In my first round contribution, I argued that the United States should revitalise and adapt the US-led, rules-based international system for a new era and defend that system from autocratic challengers. There is much agreement among the contributors on this central contention.
Consistent with my arguments, Michael Mazarr argues that "Support for a reformed rules-based order may be the cornerstone of US foreign policy." Rebecca Lissner maintains that we need to "renovate legacy institutions…for contemporary challenges, while also building new, fit-for-purpose multilateral structures where needed". Danielle Pletka correctly points out that the greatest challenge to the system emanates from revisionist autocratic powers — China, Russia, Iran, and North Korea — and that their "predations have chewed away at the post-World War, post-Cold War order in ways that many are only beginning to appreciate". I fully agree with Stacie Goddard when she writes that "investing in rules and norms is not ancillary to great power politics; it provides the essential infrastructure that enables the United States to protect its vital interests".
My most serious disagreements are with my friend Patrick Porter. Porter points to the coercive exercise of American power as inconsistent with the idea of a liberal, rules-based system. But in reality, American power is the bedrock of the rules-based international system. US military alliances, forward deployed forces, and extended nuclear deterrence have maintained a historic peace in Europe and Asia, providing the geopolitical stability that helped countries in these regions become more democratic and prosperous participants in a liberal international system.
The United States and like-minded allies and partners have employed their power, including crippling economic sanctions and military force, against states that violate the system's core rules, such as by pursuing weapons of mass destruction or supporting international terrorism. The use of force is a necessary (if sometimes unsavoury) part of enforcing an effective rules-based system.
It is on this point that I also part ways with Goddard. She claims that the United States need not invest in its military as part of its competition with China. But Washington and its allies must maintain a favourable military balance of power over Beijing if they are to continue to guarantee a free and open Indo–Pacific.
Porter also points to Washington's hypocrisy and the continuation of war, economic hardship, and human rights abuses around the world as evidence against the idea of a rules-based system. But Porter makes the mistake of comparing the rules-based system over the past 75 years to some imaginary ideal, instead of the real, historical record that preceded it. Let us compare the past 75 years to any other period in world history. This era is unique in the dense set of formal rules that characterise international relations among states. These rules are infused with, and inspired by, liberal principles. The results of this system have been remarkable. The world has by almost any measure been safer, richer, and freer in this period than any other. It is hard to imagine that if Russia or China had emerged victorious from the Second World War or the Cold War, that they would have established a similar system or produced comparable results.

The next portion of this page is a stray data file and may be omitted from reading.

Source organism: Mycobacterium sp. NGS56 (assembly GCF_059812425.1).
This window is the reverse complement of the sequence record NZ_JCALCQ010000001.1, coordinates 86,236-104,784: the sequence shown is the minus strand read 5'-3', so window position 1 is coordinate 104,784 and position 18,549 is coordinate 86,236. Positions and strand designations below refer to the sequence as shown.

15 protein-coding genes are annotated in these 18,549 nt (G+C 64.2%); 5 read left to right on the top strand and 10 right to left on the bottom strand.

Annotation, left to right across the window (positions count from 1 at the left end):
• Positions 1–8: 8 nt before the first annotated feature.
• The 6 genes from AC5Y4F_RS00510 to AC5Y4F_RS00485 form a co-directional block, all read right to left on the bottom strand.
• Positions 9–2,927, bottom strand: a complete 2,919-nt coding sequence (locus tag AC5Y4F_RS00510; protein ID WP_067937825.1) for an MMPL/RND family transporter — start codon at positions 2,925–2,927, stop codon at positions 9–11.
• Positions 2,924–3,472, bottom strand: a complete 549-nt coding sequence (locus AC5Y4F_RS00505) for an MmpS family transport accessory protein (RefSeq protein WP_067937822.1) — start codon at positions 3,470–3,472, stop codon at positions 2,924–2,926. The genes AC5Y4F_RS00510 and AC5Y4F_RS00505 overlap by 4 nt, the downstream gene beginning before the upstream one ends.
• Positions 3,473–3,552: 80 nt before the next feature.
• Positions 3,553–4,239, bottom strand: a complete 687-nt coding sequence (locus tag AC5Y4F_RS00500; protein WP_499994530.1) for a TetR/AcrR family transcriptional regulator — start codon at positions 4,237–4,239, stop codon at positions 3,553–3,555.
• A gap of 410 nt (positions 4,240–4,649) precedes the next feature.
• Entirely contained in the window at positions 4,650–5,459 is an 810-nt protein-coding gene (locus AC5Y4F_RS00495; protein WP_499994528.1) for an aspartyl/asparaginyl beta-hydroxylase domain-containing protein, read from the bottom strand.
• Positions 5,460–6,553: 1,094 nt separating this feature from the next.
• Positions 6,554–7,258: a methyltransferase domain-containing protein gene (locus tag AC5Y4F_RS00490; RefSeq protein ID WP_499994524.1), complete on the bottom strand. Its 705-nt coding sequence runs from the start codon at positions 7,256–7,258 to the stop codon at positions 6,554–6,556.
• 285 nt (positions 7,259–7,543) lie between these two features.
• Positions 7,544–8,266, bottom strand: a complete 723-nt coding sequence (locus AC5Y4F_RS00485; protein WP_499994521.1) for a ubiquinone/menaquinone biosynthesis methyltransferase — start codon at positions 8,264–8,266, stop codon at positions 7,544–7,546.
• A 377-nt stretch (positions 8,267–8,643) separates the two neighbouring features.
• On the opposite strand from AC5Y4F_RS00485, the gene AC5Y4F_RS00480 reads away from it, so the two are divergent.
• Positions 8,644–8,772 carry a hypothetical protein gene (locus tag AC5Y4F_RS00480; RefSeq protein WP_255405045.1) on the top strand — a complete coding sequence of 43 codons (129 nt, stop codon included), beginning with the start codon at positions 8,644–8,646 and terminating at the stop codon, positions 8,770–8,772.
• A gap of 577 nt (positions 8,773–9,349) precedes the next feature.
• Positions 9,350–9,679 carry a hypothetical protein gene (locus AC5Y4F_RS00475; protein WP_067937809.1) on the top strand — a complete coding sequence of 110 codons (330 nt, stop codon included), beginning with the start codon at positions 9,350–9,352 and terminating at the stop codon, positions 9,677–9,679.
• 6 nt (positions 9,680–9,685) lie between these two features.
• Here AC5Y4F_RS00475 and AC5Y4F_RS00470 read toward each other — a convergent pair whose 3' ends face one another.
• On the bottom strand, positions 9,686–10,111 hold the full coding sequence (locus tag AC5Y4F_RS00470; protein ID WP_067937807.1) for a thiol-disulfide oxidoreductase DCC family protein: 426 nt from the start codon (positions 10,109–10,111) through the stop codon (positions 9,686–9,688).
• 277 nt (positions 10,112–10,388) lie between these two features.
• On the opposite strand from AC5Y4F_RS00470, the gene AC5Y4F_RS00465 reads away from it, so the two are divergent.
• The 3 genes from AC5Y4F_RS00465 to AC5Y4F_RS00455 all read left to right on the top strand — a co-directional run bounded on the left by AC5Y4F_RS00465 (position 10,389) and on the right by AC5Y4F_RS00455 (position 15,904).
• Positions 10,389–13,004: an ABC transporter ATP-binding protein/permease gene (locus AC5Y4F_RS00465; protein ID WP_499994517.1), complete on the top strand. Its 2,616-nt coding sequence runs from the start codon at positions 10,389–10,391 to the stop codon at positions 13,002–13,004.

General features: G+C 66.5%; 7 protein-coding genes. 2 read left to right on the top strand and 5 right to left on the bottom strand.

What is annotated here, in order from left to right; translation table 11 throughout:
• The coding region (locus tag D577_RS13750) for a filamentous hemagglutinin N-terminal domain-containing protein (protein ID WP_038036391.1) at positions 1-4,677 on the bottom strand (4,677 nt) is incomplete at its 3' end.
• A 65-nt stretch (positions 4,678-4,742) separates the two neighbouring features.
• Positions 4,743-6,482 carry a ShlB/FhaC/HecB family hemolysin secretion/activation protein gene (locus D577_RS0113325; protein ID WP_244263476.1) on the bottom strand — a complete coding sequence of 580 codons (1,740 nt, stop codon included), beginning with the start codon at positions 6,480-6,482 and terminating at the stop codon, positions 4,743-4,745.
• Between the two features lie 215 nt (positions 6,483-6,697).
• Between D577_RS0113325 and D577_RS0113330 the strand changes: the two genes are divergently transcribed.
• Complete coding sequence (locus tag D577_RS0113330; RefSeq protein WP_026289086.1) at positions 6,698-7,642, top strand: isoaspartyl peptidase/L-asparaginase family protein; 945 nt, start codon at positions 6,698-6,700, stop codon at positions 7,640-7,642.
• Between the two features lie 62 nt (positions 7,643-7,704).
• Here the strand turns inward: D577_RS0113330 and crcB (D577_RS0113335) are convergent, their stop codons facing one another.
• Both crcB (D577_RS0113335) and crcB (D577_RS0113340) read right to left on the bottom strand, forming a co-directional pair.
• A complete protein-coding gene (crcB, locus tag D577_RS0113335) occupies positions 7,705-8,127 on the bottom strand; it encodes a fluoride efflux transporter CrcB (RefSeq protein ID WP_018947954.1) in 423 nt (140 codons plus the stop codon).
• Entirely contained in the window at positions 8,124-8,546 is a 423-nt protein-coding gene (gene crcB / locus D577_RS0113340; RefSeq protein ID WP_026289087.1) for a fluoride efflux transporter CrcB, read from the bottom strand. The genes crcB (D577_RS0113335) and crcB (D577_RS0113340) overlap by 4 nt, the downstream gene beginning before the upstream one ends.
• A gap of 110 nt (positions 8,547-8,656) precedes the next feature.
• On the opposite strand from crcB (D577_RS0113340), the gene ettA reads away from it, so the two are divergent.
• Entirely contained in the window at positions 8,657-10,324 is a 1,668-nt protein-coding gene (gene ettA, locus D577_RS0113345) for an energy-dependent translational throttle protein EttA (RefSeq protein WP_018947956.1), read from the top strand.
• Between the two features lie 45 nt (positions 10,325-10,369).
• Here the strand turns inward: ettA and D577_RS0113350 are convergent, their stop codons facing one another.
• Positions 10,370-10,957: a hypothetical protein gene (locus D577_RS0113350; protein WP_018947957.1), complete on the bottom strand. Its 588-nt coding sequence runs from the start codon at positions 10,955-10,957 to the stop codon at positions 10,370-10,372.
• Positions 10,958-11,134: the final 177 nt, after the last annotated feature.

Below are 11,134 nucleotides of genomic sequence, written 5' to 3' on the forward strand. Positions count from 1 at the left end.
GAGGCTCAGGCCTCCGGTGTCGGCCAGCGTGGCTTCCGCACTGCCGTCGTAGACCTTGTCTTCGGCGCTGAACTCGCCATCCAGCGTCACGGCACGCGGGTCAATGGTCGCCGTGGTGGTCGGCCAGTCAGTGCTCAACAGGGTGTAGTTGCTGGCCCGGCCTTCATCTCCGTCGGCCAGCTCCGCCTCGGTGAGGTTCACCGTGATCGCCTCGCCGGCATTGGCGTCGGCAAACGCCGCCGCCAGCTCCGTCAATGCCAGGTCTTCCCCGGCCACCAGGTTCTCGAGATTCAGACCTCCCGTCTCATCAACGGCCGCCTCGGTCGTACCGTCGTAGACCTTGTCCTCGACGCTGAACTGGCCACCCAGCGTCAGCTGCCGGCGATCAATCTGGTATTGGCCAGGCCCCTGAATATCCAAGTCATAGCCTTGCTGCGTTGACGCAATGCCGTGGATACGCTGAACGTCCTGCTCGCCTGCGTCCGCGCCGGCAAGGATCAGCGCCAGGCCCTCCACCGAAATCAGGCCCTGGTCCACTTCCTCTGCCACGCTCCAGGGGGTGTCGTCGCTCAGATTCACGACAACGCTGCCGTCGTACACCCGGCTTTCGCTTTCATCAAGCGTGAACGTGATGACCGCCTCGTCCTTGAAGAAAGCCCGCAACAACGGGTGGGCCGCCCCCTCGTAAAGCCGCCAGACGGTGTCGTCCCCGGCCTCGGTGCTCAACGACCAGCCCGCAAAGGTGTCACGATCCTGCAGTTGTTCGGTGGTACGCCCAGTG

Proponents of a rules-based international system should not see every international agreement as desirable, or pursue cooperation for its own sake. The Paris accord is harmless, but also toothless. The United States made more progress in reducing its greenhouse gas emissions when outside the treaty than did China and Europe while they were members. And the treaty permits China, the world's worst polluter, to increase its emissions for decades. The United States can rejoin this agreement, or not, but it will not matter much either way.
The Iran nuclear deal is more pernicious. It is contrary to the principles of a rules-based system. There are already clear rules to guide Iran's nuclear behaviour. But after Iran was repeatedly caught cheating on the Treaty on the Non-Proliferation of Nuclear Weapons (NPT) beginning in 2003, the international community rewarded Tehran with an ad hoc arrangement based on a double standard. The deal allows Tehran to enrich uranium even as this technology is denied to other states, including close democratic allies. The Biden administration should use the leverage built by the Trump administration to renegotiate a new nuclear deal with Iran more consistent with established non-proliferation standards.
In sum, building an effective rules-based system requires establishing positive platforms for international cooperation. But we must not overlook the necessary corollary of working collectively (and occasionally employing hard power tools) to defend the system from revisionist challengers. This includes addressing China's environmental degradation and Iran's illegal pursuit of a nuclear weapons capability.
Professor Matthew Kroenig is Professor of Government and Foreign Service at Georgetown University; Deputy Director of the Scowcroft Center for Strategy and Security at the Atlantic Council; and Director of its Global Strategy Initiative. His research focuses on great power competition with China and Russia, emerging technology, and strategic deterrence and weapons non-proliferation. His most recent book is The Return of Great Power Rivalry: Democracy versus Autocracy from the Ancient World to the US and China.